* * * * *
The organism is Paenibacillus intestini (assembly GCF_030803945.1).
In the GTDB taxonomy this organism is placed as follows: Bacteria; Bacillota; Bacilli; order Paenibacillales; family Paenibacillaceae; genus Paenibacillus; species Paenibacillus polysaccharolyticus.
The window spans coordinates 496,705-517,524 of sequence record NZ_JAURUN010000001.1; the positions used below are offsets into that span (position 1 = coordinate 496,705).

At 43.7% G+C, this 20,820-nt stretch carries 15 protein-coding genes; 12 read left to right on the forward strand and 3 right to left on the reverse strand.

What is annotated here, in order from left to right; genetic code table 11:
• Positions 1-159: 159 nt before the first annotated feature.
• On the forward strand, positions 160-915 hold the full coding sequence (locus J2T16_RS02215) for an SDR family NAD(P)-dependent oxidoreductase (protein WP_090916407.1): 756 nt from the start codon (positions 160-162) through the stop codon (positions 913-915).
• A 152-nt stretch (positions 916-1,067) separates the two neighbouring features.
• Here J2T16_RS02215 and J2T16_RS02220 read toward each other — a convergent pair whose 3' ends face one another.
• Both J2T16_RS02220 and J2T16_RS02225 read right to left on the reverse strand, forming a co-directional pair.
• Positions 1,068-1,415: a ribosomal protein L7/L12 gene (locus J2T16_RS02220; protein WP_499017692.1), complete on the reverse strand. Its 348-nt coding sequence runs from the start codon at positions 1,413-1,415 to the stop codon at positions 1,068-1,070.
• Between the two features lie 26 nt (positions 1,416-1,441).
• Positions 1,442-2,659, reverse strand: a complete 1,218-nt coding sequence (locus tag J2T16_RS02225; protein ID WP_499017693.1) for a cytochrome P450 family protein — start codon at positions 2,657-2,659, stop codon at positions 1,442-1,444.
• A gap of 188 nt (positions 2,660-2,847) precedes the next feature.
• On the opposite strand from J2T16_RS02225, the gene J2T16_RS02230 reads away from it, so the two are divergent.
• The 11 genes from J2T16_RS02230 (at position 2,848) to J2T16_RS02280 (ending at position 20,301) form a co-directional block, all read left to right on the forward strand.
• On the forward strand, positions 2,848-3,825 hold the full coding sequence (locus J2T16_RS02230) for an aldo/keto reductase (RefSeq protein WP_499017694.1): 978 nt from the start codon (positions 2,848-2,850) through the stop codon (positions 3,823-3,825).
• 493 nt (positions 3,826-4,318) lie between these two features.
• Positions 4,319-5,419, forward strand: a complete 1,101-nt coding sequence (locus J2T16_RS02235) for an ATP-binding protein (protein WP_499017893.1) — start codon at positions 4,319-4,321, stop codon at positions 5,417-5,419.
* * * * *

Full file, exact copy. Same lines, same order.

The organism is Paenibacillus intestini (assembly GCF_030803945.1).
In the GTDB taxonomy this organism is placed as follows: Bacteria; Bacillota; Bacilli; order Paenibacillales; family Paenibacillaceae; genus Paenibacillus; species Paenibacillus polysaccharolyticus.
The window spans coordinates 496,705-517,524 of sequence record NZ_JAURUN010000001.1; the positions used below are offsets into that span (position 1 = coordinate 496,705).

At 43.7% G+C, this 20,820-nt stretch carries 15 protein-coding genes; 12 read left to right on the forward strand and 3 right to left on the reverse strand.

What is annotated here, in order from left to right; genetic code table 11:
• Positions 1-159: 159 nt before the first annotated feature.
• On the forward strand, positions 160-915 hold the full coding sequence (locus J2T16_RS02215) for an SDR family NAD(P)-dependent oxidoreductase (protein WP_090916407.1): 756 nt from the start codon (positions 160-162) through the stop codon (positions 913-915).
• A 152-nt stretch (positions 916-1,067) separates the two neighbouring features.
• Here J2T16_RS02215 and J2T16_RS02220 read toward each other — a convergent pair whose 3' ends face one another.
• Both J2T16_RS02220 and J2T16_RS02225 read right to left on the reverse strand, forming a co-directional pair.
• Positions 1,068-1,415: a ribosomal protein L7/L12 gene (locus J2T16_RS02220; protein WP_499017692.1), complete on the reverse strand. Its 348-nt coding sequence runs from the start codon at positions 1,413-1,415 to the stop codon at positions 1,068-1,070.
• Between the two features lie 26 nt (positions 1,416-1,441).
• Positions 1,442-2,659, reverse strand: a complete 1,218-nt coding sequence (locus tag J2T16_RS02225; protein ID WP_499017693.1) for a cytochrome P450 family protein — start codon at positions 2,657-2,659, stop codon at positions 1,442-1,444.
• A gap of 188 nt (positions 2,660-2,847) precedes the next feature.
• On the opposite strand from J2T16_RS02225, the gene J2T16_RS02230 reads away from it, so the two are divergent.
• The 11 genes from J2T16_RS02230 (at position 2,848) to J2T16_RS02280 (ending at position 20,301) form a co-directional block, all read left to right on the forward strand.
• On the forward strand, positions 2,848-3,825 hold the full coding sequence (locus J2T16_RS02230) for an aldo/keto reductase (RefSeq protein WP_499017694.1): 978 nt from the start codon (positions 2,848-2,850) through the stop codon (positions 3,823-3,825).
• 493 nt (positions 3,826-4,318) lie between these two features.
• Positions 4,319-5,419, forward strand: a complete 1,101-nt coding sequence (locus J2T16_RS02235) for an ATP-binding protein (protein WP_499017893.1) — start codon at positions 4,319-4,321, stop codon at positions 5,417-5,419.